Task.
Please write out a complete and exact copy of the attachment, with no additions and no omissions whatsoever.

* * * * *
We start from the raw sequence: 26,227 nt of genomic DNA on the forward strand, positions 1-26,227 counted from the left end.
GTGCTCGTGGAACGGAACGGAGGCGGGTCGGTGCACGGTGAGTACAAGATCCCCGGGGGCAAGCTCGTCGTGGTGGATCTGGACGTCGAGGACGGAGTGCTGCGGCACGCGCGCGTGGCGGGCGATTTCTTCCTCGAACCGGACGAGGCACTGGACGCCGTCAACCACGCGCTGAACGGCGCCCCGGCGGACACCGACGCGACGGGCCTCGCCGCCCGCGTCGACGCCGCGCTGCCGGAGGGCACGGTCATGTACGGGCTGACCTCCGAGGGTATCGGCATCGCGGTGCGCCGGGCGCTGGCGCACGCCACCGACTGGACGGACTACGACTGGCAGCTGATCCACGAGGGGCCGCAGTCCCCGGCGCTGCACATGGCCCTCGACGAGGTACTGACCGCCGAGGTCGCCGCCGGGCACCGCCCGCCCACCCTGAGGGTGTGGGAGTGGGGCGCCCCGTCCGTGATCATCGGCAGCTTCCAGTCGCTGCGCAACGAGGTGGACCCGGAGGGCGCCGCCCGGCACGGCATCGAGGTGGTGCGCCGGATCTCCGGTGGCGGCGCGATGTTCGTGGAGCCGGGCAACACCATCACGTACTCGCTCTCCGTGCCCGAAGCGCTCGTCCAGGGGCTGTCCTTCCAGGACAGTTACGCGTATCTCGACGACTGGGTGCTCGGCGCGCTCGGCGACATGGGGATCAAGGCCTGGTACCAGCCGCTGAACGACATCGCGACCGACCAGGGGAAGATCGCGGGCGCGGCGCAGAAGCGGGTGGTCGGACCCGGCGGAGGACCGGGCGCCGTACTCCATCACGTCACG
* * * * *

We start from the raw sequence: 26,227 nt of genomic DNA on the forward strand, positions 1-26,227 counted from the left end.
GTGCTCGTGGAACGGAACGGAGGCGGGTCGGTGCACGGTGAGTACAAGATCCCCGGGGGCAAGCTCGTCGTGGTGGATCTGGACGTCGAGGACGGAGTGCTGCGGCACGCGCGCGTGGCGGGCGATTTCTTCCTCGAACCGGACGAGGCACTGGACGCCGTCAACCACGCGCTGAACGGCGCCCCGGCGGACACCGACGCGACGGGCCTCGCCGCCCGCGTCGACGCCGCGCTGCCGGAGGGCACGGTCATGTACGGGCTGACCTCCGAGGGTATCGGCATCGCGGTGCGCCGGGCGCTGGCGCACGCCACCGACTGGACGGACTACGACTGGCAGCTGATCCACGAGGGGCCGCAGTCCCCGGCGCTGCACATGGCCCTCGACGAGGTACTGACCGCCGAGGTCGCCGCCGGGCACCGCCCGCCCACCCTGAGGGTGTGGGAGTGGGGCGCCCCGTCCGTGATCATCGGCAGCTTCCAGTCGCTGCGCAACGAGGTGGACCCGGAGGGCGCCGCCCGGCACGGCATCGAGGTGGTGCGCCGGATCTCCGGTGGCGGCGCGATGTTCGTGGAGCCGGGCAACACCATCACGTACTCGCTCTCCGTGCCCGAAGCGCTCGTCCAGGGGCTGTCCTTCCAGGACAGTTACGCGTATCTCGACGACTGGGTGCTCGGCGCGCTCGGCGACATGGGGATCAAGGCCTGGTACCAGCCGCTGAACGACATCGCGACCGACCAGGGGAAGATCGCGGGCGCGGCGCAGAAGCGGGTGGTCGGACCCGGCGGAGGACCGGGCGCCGTACTCCATCACGTCACG